Patrick: Heading in to Secret Wars means counting down to the endings for a lot of characters and series. This week saw us reaching conclusions for Loki and Nova, but the headstrong Kamala Kahn keeps barreling forward with her teenage / superhero drama like she couldn’t even be bothered with something like Secret Wars. It’s an exciting meta statement of purpose for the Ms. Marvel: she’s got her own shit going and, and isn’t about to let a little thing like the end of the world(s) get in the way of that. Continue reading →
Today, Patrick and Mark are discussing The Fox 1, originally released April 15th, 2015.
So the seasons change
and the storefronts change,
everything else stays the same.
The wind don’t blow
and the grass don’t grow:
you’re never leaving Silver Street.
Ben Folds “Silver Street”
Patrick: There’s a sweet mystique to the idea of the Home Town. For me, Kenosha, Wisconsin, will always be trapped in the 1990s — a place frozen in time. I know that’s not actually the case: the years pass in Wisconsin much as they do everywhere else (if a few degrees cooler), and any qualities of being fixed in time are being selfishly imposed by me. It’s easier if I can image a place that will forever house my childhood enthusiasms and explorations. It’s a shock to my system every time I go home and discover that something has changed. Dean Haspiel and Mark Waid explore these concepts of change and timelessness as Paul Patton Jr. — aka, The Fox — takes a trip down memory lane and finds it blocked by both the passing of time and time’s refusal to pass. Continue reading →
Today, Michael and Patrick are discussing Convergence: Green Lantern/Parallax 1, originally released April 15th, 2015. This issue is part of Convergence. For our conversations about the rest of Convergence last week, click here.
Michael: With the leak of the trailer for Batman v Superman: Dawn of Justice this past week, I’ve been thinking about Man of Steel a lot lately. And while I could write a book on why I didn’t like that movie, it really boils down to the fact that I found most of the things that Superman did in Man of Steel to be very out of character for the hero that I know. In the realm of comic books, characters go through many changes — I mean, you’ve gotta keep things interesting. But the changes that work are typically those that essentially feel true to those characters. Tony Bedard has been handing in some very solid Convergence tie-ins so far; they’re not perfect but he really has the core of these characters down, no matter what point in time they’re in. Continue reading →
Today, Shane leads a discussion about Convergence 1, Aquaman 1, Batman: Shadow of the Bat 1, Justice League International 1, Supergirl Matrix 1 and Superman: Man of Steel 1.
“Never half-ass two things. Whole ass one thing.”
-Ron Swanson, Parks and Recreation.
Shane: Success comes from committing wholeheartedly to a goal, and that’s true in everything — even comic books. If the first week of Convergence focused on setting up the event with slow-moving exposition, the second week lurches startlingly forward, throwing the story in multiple directions. But even as the main event strives for greatness, its sister titles stumble along, burdened by continuity errors and contradictions between stories, almost as if the writers sped through their research. If Convergence was designed to celebrate specific eras of years past, what does it say that half the books seem to betray that history? And that begs the follow-up question…if the stories are good enough, does it even matter?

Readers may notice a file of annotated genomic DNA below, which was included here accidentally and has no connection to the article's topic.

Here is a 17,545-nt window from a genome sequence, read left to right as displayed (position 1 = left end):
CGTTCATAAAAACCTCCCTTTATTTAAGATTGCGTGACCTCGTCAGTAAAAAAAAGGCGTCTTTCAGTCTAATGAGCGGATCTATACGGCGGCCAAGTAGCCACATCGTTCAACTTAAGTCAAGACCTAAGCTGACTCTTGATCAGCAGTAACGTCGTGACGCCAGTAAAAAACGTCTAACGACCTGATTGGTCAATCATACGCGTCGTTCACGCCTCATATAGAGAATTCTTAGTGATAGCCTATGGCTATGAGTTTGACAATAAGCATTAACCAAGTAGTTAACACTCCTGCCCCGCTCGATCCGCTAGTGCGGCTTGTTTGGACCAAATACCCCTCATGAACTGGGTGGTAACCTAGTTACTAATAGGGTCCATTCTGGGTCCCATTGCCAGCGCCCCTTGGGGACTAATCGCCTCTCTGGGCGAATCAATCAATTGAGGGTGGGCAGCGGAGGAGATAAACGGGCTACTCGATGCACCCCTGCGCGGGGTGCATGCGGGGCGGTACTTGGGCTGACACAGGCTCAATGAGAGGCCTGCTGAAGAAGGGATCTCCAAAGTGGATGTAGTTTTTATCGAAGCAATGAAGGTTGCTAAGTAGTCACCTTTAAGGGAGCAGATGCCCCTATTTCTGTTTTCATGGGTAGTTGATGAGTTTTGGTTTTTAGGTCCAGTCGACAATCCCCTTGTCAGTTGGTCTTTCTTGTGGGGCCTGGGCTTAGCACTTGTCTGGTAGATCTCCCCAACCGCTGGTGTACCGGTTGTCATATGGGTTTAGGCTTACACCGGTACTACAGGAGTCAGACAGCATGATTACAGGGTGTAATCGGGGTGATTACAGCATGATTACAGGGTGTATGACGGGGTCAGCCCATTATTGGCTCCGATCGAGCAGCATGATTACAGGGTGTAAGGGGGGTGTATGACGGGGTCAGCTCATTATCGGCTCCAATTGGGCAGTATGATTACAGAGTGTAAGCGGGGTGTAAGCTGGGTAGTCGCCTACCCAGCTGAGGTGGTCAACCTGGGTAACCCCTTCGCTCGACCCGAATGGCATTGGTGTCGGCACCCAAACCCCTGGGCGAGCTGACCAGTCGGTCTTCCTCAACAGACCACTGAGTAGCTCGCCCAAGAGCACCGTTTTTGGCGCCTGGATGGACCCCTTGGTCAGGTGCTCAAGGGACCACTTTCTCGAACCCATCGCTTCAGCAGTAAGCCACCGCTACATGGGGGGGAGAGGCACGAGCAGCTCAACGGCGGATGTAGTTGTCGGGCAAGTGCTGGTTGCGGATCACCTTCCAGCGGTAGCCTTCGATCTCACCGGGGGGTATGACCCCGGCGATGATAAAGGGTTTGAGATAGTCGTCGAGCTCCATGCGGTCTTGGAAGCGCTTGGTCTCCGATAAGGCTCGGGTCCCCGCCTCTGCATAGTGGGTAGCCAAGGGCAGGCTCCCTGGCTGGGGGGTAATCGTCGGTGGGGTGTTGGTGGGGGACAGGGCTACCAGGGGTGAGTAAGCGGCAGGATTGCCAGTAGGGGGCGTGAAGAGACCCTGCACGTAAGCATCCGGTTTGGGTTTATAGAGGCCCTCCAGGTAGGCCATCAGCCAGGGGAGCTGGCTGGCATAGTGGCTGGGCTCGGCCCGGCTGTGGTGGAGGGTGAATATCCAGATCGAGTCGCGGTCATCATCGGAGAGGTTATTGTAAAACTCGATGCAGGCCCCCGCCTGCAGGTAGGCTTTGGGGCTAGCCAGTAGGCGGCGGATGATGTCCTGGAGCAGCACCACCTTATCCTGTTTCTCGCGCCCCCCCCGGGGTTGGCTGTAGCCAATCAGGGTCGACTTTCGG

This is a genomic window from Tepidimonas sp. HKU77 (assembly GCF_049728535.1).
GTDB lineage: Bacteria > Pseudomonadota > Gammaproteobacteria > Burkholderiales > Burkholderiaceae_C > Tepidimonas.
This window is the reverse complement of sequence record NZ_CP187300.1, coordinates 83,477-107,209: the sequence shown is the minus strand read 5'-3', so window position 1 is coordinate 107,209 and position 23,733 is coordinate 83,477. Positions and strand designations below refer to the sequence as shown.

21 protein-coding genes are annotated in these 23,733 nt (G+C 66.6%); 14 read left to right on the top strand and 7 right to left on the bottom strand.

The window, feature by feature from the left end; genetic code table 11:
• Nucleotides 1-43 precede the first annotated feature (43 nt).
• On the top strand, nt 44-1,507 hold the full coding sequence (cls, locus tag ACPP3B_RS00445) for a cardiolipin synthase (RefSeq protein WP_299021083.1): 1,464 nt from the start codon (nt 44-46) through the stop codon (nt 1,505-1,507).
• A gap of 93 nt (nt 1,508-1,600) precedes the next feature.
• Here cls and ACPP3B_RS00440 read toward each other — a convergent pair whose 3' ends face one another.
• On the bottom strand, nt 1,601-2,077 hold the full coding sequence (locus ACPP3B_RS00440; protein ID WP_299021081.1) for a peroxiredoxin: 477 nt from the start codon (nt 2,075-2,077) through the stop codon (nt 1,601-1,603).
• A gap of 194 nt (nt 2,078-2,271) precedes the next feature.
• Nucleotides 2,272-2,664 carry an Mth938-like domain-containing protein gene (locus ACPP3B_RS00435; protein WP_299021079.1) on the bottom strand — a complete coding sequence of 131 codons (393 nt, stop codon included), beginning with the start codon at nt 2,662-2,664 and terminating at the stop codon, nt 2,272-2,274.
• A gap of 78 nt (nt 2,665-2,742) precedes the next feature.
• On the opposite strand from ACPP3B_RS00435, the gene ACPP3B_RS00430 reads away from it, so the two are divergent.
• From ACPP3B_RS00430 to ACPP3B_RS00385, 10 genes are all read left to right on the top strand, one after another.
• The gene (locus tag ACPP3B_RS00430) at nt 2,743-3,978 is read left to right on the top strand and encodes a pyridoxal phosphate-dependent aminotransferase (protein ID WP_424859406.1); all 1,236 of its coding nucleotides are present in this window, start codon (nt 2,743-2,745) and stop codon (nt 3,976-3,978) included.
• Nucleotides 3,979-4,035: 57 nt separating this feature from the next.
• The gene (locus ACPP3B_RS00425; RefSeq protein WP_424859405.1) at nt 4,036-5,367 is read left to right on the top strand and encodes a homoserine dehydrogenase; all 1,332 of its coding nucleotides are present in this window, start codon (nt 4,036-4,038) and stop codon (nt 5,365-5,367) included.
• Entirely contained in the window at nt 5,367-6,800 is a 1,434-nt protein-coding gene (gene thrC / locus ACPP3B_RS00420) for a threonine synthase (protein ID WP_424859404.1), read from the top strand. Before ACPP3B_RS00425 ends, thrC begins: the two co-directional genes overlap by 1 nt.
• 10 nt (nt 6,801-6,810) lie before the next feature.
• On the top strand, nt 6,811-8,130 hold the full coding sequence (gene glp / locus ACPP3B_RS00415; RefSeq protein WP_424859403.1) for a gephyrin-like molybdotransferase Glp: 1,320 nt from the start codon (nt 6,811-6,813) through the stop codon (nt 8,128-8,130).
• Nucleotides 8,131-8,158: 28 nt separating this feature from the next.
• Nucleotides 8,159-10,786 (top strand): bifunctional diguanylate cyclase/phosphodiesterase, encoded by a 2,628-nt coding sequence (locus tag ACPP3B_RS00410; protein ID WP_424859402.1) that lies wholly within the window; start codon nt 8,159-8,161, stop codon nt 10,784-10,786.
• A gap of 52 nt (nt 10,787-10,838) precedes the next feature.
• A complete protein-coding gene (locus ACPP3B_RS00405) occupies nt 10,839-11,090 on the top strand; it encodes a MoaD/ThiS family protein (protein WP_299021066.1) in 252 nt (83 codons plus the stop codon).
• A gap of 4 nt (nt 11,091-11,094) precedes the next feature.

Today, Patrick and Drew are discussing The Chilling Adventures of Sabrina 2, originally released April 15, 2015.
“[Horror movies] urge us to put away our more civilized and adult penchant for analysis and to become children again, seeing things in pure blacks and whites. It may be that horror movies provide physic relief on this level because this invitation to lapse into simplicity, irrationality and even outright madness is extended so rarely. We are told we may allow our emotions free rein… or no rein at all.”
Stephen King, ‘Why We Crave Horror Movies’
Patrick: I’ve always found it hard to explain the appeal of a scary movie — even to myself. Generally speaking, I don’t consider myself a fan of horror. Why add to the anxiety in my life, right? But I have to admit that most of my most memorable moments watching movies have been forged during flicks that scared the shit out of me. Sixth grade super camp — outdoor screening of The Birds. Eighth grade, all-night movie fest, my first viewing of The Exorcist. My reactions to these movies transcend logic, appealing directly to my baser impulses. But fear is not the only thing human beings feel deep down past their rational cores; sex appeal is equally illogical. The Chilling Adventures of Sabrina 2 plays with the concepts of sex and horror and takes advantage of the reader’s lizard brain reaction to both. Continue reading →
Look, there are a lot of comics out there. Too many. We can never hope to have in-depth conversations about all of them. But, we sure can round up some of the more noteworthy titles we didn’t get around to from the week. Today, Patrick, Drew and Spencer discuss The Surface 2, ODY-C 4, Descender 2, Darth Vader 4, Spider-Woman 6, and Ant-Man 4.
Drew: I couldn’t tell you why, but in 5th grade, my teacher had the class watch Phase IV, a ’70s sci-fi film where a team of scientists battles a hive of sentient ants. I’m sure I watched plenty of movies that year that I can’t remember, but something about the images of Phase IV have stuck with me — a testament to director Saul Bass’s background in graphic design. Then again, I think I’m also intrigued at the melding of sci-fi and bugs, these tiny aliens that move unnoticed beneath our feet. That combination — sci-fi and bugs — are exactly what this Round-Up is all about. Continue reading →